(Right) Samrawit Getamessay, board chairwoman, Melaku Kebede, president of Hibret Bank.

For thousands of Hibret Bank's shareholders who congregated at the Inter-luxury Hotel in November for a general assembly and marked their bank's service for a quarter of a century, praising profit ought to have been a somewhat melancholy mood. The Bank's net profit could not translate into earnings per share.

Hibret Bank's return on shares dropped by 2.2 Br to 26.47 Br, a trend observed over the past few years.

Abdulmenan Mohammed, a financial statement analyst based in London, pointed toward slower profit growth combined with more capital injection as the Bank's President, Melaku Kebede, attributed the decline to the provision set aside to securing non-performing loans disbursed through 28 branches in the Tigray Regional State.

Hibret Bank's losses due to the civil war in the northern part of the country ignited in November 2020 could be considered modest compared to some of its peers, such as Wegegen and Lion banks. The size of its non-performing loans (NPL) remains at 2.8pc, lower by 1.1 percentage points from the average for eight banks in its league.

Melaku's is a view concurred by Samrawit Getamessay, board chairwoman, who said the economy faced daunting challenges during the year, the most severe being the war in the north. Shareholders agreed.

Fasil Terefe is one of the 5,500 shareholders who inherited 1.1 million Br shares from his father seven years ago. He acknowledged the stress the broader economy put. However, he remained unimpressed with the Bank's performance, witnessing a 21.2pc dividend while hoping for additional 10 percentage points. He believes the Bank is wavering in developing innovative digital banking products which could differentiate it from competitors.

Melaku, whose background is in information technology, argued that the Bank has implemented digital banking and introduced innovative products.

Hibret Bank's profit may have increased from previous years; dividends have not seen a significant jump as shareholders like Fasil would have expected due to massive capital injection, the Bank's President conceded.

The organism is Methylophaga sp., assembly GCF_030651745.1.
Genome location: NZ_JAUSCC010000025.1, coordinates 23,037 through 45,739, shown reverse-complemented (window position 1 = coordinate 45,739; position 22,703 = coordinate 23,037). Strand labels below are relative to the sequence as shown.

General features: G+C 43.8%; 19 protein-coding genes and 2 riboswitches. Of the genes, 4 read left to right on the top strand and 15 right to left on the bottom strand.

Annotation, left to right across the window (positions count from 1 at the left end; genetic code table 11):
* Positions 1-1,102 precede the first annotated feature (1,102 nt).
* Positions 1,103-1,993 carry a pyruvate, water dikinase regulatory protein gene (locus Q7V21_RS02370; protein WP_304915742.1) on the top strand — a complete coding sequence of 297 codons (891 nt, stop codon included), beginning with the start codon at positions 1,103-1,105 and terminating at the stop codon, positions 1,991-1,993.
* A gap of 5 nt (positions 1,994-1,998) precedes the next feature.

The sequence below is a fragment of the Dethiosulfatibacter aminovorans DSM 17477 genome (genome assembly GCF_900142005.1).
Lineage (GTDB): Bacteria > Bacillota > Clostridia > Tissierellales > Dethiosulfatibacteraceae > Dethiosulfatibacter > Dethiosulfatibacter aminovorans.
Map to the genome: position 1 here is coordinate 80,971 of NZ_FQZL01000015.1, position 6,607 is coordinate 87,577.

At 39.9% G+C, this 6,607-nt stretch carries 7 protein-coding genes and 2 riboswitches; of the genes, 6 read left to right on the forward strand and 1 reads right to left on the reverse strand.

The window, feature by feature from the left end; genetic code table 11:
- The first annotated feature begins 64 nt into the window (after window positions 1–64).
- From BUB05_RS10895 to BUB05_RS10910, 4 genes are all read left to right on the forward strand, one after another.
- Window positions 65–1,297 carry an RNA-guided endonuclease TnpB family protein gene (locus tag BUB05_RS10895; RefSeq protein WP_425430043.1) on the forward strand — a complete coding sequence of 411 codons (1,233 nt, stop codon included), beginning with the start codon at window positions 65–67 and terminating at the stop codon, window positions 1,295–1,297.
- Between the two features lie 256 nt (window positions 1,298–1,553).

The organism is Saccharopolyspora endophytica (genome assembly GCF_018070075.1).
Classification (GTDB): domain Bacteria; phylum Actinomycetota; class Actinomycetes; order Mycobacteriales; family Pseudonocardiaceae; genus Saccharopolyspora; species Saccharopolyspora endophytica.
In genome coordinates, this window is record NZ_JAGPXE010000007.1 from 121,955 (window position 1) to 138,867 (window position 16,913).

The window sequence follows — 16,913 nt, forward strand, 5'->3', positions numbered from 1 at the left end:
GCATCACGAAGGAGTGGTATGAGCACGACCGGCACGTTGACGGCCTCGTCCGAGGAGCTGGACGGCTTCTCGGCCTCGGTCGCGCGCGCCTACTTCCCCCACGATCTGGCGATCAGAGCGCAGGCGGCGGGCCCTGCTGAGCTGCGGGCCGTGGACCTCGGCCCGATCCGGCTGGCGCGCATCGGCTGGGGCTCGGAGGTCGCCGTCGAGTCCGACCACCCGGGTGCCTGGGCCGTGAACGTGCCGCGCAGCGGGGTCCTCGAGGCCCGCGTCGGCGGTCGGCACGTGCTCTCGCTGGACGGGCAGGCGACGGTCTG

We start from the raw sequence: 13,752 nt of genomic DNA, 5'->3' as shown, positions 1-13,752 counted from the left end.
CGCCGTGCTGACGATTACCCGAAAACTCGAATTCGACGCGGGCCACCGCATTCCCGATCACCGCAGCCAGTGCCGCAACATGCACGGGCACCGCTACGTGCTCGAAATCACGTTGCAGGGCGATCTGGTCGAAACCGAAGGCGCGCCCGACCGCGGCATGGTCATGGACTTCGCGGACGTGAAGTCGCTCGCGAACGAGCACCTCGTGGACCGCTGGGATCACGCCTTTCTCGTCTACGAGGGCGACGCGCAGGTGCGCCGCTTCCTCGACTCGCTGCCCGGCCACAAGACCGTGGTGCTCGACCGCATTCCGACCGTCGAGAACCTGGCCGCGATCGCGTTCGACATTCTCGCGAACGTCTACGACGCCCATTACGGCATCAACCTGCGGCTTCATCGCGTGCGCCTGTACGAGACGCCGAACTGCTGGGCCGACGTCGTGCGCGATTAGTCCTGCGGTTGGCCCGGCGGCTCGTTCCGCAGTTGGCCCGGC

Incorporated in 1998 with 21.3 million Br paid up capital raised from 352 shareholders, Hibret Bank shareholders have resolved to increase capital to 20 billion Br in the next five years. It is an industry-wide response to the central bank's decision to push commercial banks to reach five billion Birr in four years. With 4.3 billion Br paid up capital, an increase of 11.1pc from the previous year, Hibret has a capital adequacy ratio (CAR) of 15.4pc, indicating it is a well-capitalised bank against the eight percent floor set by regulators at the central bank.

Its net profit of 1.09 billion Br from its operations last year (up by 5.3pc from the previous year) was a little more than half the average for the eight most prominent private banks in the industry, with Awash (5.3 billion Br), Cooperative Bank of Oromia (2.04 billion Br), Bank of Abyssinia (3.2 billion Br) and Dashen Bank (2.9 billion Br) huddling to the front. If there would be a consolation for Hibret's executives, their profit size is double the amount posted by Wegagen Bank.

Under Melaku's management, Hibret opened 40 more service outlets in the past year, bringing its outreach to 423. It recruited 552 new employees in the reported year, bringing its workforce to 7,659.

The Bank has generated massive income from financial and non-financial intermediation activities, growing interests on loans, advances and investments in securities to 6.68 billion Br, an increase of 65.4pc. Its loan-to-deposit ratio went up by three percentage points to 84pc, equal to the average of the eight banks. The Bank of Abyssinia and Dashen Bank recorded the highest percentages of 91pc and 87pc, respectively.

Revenues from commission and services charges grew by 38.9pc to 1.3 billion Br.

"The executives should be appreciated for significantly growing their income," said Abdulmenan.

An upsurge in expenses accompanied the income increase.

Expenses on interests (2.31 billion Br) registered a modest growth of 8.9pc, compared to the swell in interest income.

General administration expenses increased by 36.9pc and salaries and benefits went up by 43.2pc. The significant increases in general administration (1.52 billion Bwagesries and benefits (1.69 billion Br) expenses undermined the performance achieved in revenue generation.

"It's due to 35pc salary increment," Melaku told Fortune.

This needs the watchful eyes of the management, according to the expert.

Even though the Bank records show an increase in operating expenses, it is much lower than the 4.8 billion Br average for the eight private banks.

Hibret's liquidity position saw headway in cash and bank balance (10.66 billion Br), growing by 56.6pc.

The total assets of Hibret Bank expanded to 67.41 billion Br, higher by 24.6pc from the previous years but only 65pc of the average for its peers. Twice lower than the Awash Bank, Hibret Bank's liabilities are seven billion Birr less than its total asset and two-thirds of the 92.3 billion Br average the eight banks posted. Its deposit mobilisation soared to 53.8 billion Br, the fifth largest among the eight, following Awash (148 billion Br), Abyssinia (122 billion Br), Oromia Coop (96.7 billion Br) and Dashen (91.2 billion Br).

PUBLISHED ON Feb 04,2023 [ VOL 23 , NO 1188]

How useful was this post?

Click on a star to rate it!

Average rating 0 / 5. Vote count: 0

No votes so far! Be the first to rate this post.

Put your comments here

N.B: A submit button will appear once you fill out all the required fields.

Editors' Pick